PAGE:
Generally speaking, there are two strands of discussions on democracy in Bangladesh; either they provide the description of events since 1990 or they focus on the normative qualities of democracy. Both discussions ignore what the people view as the characteristics of democracy. In my recently published book, Bangladesh: A Political History of Bangladesh Since Independence (London: I B Tauris, 2016) I have examined the popular views expressed in 13 surveys conducted by different national and international research organisations between 1996 and 2013. Here I highlight a few findings that deserve our close attention, particularly in the context of the extant political environment.

That these surveys demonstrate a wide and unwavering support for democracy among Bangladeshi citizens should come as no surprise. In a survey conducted by the United States Agency for International Development (USAID) in late 2003, nearly two-thirds of the respondents (62 percent) chose a 'government ruled by democratically elected representatives' as the preferred system of governance. As for other choices, a 'government ruled by Islamic law, with respected religious figures as leaders' was favored by 21 percent, followed by 'a government ruled by a military leader who got things done' at 11percent and 'a non-elected government ruled by specialists, experts, and business leaders who know what it takes to develop a country' at three per cent. A decade later, the sentiment remained almost the same; a survey by the Pew Research Center in 2013, showed that 70 percent of Bangladeshis preferred democracy as opposed to 27 percent who preferred a 'strong leader.'

What prompts such overwhelming support for democracy? Respondents of the USAID survey gave democracy strong marks for being the best system for protecting individuals' rights and freedoms (79 percent), ensuring equality of all citizens (69 percent), providing order and security (69 percent), keeping the country united (68 percent), and solving community problems because it gives everyone the chance to speak about their concerns and interests (59 percent).

These surveys also revealed what Bangladeshis mean by democracy. Weighted narrowed responses of the Governance Barometer Survey Bangladesh 2010 (conducted by BRAC University) showed that 80 percent of respondents felt elections were the critical ideal of democracy, followed by free public debate (71 percent), rule of consent (60 percent), ability to participate in decision making (50 percent), and ability to access information on government activities (40 percent).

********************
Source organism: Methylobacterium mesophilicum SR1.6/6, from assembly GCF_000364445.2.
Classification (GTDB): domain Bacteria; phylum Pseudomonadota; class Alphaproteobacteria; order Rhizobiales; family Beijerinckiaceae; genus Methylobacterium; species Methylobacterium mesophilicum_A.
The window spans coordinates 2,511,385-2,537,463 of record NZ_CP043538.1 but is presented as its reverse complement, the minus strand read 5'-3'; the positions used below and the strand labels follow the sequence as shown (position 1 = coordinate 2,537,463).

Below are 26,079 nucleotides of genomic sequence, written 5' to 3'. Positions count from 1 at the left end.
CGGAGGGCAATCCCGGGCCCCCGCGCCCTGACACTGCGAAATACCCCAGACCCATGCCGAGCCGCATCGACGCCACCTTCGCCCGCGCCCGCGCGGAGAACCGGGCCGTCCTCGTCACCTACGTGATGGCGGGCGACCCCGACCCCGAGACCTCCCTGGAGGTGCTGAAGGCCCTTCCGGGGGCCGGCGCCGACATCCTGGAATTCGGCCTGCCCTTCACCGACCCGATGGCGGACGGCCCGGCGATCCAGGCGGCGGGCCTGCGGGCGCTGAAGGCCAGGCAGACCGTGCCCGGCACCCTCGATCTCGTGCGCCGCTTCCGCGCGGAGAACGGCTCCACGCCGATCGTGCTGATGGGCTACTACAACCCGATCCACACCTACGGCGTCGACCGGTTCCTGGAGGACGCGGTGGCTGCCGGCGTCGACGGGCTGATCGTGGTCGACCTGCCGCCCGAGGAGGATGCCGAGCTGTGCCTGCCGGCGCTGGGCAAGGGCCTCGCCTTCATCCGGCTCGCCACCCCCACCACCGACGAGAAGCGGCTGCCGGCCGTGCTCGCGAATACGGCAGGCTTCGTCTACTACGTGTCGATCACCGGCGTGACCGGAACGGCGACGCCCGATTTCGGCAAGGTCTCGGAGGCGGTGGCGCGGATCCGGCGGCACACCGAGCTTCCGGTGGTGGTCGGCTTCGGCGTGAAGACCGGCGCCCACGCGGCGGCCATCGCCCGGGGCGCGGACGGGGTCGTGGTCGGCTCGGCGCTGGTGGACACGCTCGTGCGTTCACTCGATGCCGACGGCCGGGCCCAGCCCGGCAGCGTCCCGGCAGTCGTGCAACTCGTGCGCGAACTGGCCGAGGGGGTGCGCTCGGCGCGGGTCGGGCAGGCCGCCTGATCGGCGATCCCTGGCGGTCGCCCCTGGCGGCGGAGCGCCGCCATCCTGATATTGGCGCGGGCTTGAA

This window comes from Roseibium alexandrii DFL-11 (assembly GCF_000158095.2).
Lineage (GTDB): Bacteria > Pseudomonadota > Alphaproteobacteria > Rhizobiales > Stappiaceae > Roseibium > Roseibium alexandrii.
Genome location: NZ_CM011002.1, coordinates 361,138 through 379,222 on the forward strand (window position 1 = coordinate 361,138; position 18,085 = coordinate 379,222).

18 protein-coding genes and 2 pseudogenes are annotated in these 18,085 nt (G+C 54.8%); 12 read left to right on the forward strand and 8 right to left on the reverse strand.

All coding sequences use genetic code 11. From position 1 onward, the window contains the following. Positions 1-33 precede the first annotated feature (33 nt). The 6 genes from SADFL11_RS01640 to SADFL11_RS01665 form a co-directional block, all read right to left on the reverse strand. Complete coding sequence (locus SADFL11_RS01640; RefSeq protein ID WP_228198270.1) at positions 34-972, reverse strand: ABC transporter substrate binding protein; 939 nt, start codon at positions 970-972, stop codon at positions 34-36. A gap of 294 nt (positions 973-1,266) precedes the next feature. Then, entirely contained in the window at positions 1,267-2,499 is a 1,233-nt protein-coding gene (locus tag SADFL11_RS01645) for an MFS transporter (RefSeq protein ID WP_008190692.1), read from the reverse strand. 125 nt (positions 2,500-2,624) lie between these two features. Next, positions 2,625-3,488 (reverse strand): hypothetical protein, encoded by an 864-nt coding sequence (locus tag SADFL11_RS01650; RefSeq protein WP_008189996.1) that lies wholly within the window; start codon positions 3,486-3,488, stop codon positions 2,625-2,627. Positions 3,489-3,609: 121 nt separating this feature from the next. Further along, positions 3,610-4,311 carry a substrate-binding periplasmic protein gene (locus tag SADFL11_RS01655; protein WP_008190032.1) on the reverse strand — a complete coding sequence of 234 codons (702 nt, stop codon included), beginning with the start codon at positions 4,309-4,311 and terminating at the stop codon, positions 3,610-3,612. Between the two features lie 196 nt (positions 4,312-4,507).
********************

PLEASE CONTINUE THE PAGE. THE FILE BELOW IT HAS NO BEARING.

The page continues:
In a survey conducted by the International Foundation for Election Systems (IFES) in 2000, where respondents were provided with a list of fundamental rights and were asked, 'How important is it to you that the following rights be respected in Bangladesh?' Rural respondents picked 'one can choose from several parties and candidates when voting' overwhelmingly while urban respondents indicated 'honest elections are held regularly' as the most important right.

As for the attributes of democracy, the Global Survey conducted by the Pew Research Center in 2002 showed that Bangladeshis identified three major attributes of democracy: people can openly criticise the government (81 percent); there are honest, two-party elections (71 percent); and free press/the media can report without censorship (64 percent).

A similar perception is found in the survey among the younger population. 'Giving Youth a Voice: Bangladesh Youth Survey of 2011' informs us that "when defining democracy, a wide majority stated that elections are a core parameter". The report states, "Our survey reflects that Bangladeshi youths' perceptions about democracy are mainly defined by having free and fair elections. When ranked, this was given first priority by an overwhelming majority of 65 percent, in addition to 18 percent who ranked it either second (8 percent) or third (10 percent). Among all other options, rule by consent and access to information have been top priorities."

While these numbers and the details of these surveys may seem overwhelming, taken together they provide a clear message: democracy is not an abstract idea to Bangladeshi citizens. Bangladeshis' view of democracy as a competitive pluralistic political system which holds regular free elections, protects individual's rights and freedoms, and allows citizens to express opinions freely without fear of being persecuted, either by the state or by the non-state actors.

As the country observes 'Democracy Day' in 2016 it is worth remembering this message.


The writer is Professor and Chair of the Department of Politics and Government at Illinois State University, USA. His recent publications include the coedited volume 'Routledge Handbook of Contemporary Bangladesh' (London: Routledge, 2016).

Photo: Dinu Alam on Facebook/Dinu Alam on English Wikipedia (,_1987_-_1.jpg), "Rally of Nov 10, 1987 - 1",